[ExI] Paleo diet and sustainability, yet again
js_exi at gnolls.org
Wed Apr 13 07:11:20 UTC 2011
Keith Henson wrote:
>> seven billion people is far, far
>> beyond the sustainable population of the Earth even if you posit nearly free
>> energy . . . .
> That is utter nonsense. With really low cost energy you can make
> fresh water out of salt and pump it inland a thousand miles.
See: soil salinization.
"Estimates indicate that roughly one-third of the irrigated land in the
major irrigation countries is already badly affected by salinity or is
expected to become so in the near future. Present estimates for India
range from 27% to 60% of the irrigated land, Pakistan 14%, Israel 13%,
Australia 20%, China 15%, Iraq 50%, Egypt 30%."
> Likewise, you can salvage phosphorous our of sewage and ship it back
> to the farms.
Plants are not made entirely of ammonium nitrate, potash, and phosphate.
Just to choose one example:
Also see: giant dead zones (larger than Connecticut) in river deltas due
to fertilizer runoff.
I'm not sure your understanding is at a level that allows you to throw
around terms like "nonsense". Cheap energy doesn't solve the problems
of agriculture any more than cheap caffeine solves the problems of sleep.
Frankly, this is a self-cancelling argument. If anyone is worried about
the impact of eating meat (or anything else), then by definition these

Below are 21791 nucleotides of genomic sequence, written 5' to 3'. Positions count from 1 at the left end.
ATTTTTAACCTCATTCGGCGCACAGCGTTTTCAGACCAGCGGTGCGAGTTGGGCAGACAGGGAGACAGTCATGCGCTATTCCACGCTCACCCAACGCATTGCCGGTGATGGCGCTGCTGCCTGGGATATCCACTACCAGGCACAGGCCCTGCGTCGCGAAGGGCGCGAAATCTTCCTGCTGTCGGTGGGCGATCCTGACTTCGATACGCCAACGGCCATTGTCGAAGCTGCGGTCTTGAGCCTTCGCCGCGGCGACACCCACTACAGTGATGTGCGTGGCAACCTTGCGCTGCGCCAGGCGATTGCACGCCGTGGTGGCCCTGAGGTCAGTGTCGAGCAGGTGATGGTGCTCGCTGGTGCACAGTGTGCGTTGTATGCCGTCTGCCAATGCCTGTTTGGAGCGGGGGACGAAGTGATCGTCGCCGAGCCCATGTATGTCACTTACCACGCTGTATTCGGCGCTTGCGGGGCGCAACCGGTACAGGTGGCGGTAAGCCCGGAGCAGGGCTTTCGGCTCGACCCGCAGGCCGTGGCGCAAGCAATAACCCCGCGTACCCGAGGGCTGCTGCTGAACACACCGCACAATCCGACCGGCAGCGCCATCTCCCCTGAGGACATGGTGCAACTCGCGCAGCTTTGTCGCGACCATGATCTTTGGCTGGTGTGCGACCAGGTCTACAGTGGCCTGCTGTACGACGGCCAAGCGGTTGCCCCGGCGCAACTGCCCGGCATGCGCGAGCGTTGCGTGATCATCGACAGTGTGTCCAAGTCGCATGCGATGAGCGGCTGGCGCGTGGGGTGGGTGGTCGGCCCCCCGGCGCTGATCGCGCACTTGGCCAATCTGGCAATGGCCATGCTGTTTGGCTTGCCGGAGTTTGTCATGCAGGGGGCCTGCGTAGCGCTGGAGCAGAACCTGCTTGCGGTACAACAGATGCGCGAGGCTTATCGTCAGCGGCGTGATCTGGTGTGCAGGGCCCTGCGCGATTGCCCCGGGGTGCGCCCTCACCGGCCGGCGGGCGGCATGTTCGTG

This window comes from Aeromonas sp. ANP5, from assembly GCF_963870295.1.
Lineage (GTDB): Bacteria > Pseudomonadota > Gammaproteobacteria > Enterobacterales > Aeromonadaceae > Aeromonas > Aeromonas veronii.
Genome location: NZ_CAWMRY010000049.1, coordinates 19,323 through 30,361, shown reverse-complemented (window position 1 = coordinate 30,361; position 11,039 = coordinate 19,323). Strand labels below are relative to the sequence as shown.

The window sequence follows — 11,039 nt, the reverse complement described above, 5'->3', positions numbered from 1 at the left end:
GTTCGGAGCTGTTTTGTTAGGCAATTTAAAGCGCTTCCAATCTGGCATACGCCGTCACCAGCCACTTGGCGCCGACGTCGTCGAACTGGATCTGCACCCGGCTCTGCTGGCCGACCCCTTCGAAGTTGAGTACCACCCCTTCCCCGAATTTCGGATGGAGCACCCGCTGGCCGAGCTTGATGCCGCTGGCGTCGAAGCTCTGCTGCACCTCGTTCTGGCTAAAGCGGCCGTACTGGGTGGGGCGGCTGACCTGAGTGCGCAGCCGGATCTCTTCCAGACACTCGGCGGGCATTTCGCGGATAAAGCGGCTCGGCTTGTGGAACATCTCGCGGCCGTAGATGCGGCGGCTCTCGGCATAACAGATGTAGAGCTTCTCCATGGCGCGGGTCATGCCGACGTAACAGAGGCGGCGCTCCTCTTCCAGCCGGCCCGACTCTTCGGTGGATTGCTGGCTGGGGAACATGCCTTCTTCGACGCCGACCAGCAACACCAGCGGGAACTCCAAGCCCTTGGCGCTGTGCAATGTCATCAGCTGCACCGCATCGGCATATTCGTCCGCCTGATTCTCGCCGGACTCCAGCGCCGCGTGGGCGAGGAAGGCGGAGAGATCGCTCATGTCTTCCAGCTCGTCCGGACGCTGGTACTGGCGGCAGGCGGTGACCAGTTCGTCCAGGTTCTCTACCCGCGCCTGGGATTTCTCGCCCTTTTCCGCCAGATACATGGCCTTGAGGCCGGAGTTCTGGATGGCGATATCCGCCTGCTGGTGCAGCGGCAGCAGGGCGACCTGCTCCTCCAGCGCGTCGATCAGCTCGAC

are issues of concern.
There's a reason most of us go into technology or theoretical
disciplines: it allows us to work on well-constrained problems in a
restricted space. These are not such problems. Soil alone is a complex
biological system -- let alone entire ecosystems of which it is but one
part. There's a reason I posted the references I did: most people have
no concept at all of the realities of the cycle of life, and either
romanticize it, oversimplify it, or ignore it because its constraints
are momentarily inconvenient. And we're still a long way from free energy.
> I am really getting annoyed at the postings on this list. I would
> think the people who post here should understand Extropy.
Tirelessly working to overcome limits is more productive than ignoring
them, wishing them away, or claiming they don't exist.
It's easy for all of us to see the fallacies in attitudes such as
Singularity Utopia's, because that's our field of expertise. It's
harder for us to see the fallacies in our own attitudes as applied to
fields that are much more messy and complicated -- and generally outside
Finally, recall that it's only the educated middle-class and above that
advances knowledge: filling the world with poor people whose entire life
is devoted to simple survival doesn't accomplish anything but making
more people poor in a vicious positive feedback loop. There's a reason
we don't see headlines like "New Cancer Treatment Discovered by
Illiterate Liberian Slum-Dweller" or "Bangladeshi Subsistence Farmer
Invents More Efficient Refrigerator, Production to Begin In 2012".
I'm inclined to drop this subject now, because it is not terribly
germane to the purpose of this list, and it's unlikely to win me any
friends or allies. However, I do ask that people keep in mind the
degree of irritation they justifiably evince when someone who knows
little about spaceflight or computation makes sweeping generalizations
-- and that it is possible to be on the other end of that particular
PS: As a reward for slogging through all this, here's a delicious recipe
that even the worst kitchen klutz can make:
More information about the extropy-chat